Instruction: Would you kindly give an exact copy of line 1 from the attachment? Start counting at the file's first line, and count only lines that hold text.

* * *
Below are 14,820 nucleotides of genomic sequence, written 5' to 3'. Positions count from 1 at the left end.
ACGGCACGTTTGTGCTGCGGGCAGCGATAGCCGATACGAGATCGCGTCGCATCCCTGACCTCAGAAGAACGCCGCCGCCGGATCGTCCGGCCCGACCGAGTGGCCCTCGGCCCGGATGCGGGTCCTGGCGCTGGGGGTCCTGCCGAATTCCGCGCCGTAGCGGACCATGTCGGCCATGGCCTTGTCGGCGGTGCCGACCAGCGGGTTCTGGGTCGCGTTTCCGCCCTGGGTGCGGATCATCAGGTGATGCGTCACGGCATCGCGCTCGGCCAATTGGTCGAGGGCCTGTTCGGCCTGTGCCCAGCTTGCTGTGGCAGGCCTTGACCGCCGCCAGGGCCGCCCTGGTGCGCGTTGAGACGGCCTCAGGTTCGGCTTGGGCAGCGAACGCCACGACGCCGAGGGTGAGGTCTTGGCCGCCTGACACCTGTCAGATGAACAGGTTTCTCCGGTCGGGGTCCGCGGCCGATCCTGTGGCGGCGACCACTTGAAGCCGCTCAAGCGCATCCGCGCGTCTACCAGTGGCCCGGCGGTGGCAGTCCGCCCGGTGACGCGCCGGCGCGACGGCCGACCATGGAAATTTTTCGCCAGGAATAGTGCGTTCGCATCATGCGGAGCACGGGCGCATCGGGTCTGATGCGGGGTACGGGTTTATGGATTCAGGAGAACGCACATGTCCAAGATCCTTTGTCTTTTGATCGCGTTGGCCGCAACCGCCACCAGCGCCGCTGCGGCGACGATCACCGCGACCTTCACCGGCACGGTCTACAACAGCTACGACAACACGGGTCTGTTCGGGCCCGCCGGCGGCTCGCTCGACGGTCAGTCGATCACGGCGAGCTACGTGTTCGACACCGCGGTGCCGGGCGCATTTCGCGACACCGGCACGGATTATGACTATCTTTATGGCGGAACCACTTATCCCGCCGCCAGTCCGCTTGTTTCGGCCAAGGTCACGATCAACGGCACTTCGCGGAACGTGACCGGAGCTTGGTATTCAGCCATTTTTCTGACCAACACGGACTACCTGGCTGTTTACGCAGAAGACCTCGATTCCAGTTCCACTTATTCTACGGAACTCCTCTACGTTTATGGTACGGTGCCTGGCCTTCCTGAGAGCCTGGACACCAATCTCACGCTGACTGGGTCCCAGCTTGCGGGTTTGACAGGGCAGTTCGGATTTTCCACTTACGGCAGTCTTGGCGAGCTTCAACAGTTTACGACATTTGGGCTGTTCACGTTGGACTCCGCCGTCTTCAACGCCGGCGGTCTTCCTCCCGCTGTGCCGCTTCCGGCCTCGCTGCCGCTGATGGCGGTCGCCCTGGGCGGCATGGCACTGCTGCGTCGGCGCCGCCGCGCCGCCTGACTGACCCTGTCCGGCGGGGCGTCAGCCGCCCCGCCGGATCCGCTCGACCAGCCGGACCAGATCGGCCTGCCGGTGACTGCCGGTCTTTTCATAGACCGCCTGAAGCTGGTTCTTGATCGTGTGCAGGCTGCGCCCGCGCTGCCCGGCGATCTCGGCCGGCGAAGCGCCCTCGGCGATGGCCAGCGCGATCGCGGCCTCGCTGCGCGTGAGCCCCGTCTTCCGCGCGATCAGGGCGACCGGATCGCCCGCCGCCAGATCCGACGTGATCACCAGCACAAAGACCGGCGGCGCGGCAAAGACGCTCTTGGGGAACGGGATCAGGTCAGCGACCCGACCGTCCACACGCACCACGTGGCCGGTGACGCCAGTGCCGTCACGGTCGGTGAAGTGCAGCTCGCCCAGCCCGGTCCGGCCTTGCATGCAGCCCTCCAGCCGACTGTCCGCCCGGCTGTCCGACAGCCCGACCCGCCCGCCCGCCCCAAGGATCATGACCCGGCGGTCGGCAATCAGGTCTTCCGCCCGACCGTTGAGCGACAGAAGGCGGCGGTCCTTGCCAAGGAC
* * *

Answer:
Below are 14,820 nucleotides of genomic sequence, written 5' to 3'. Positions count from 1 at the left end.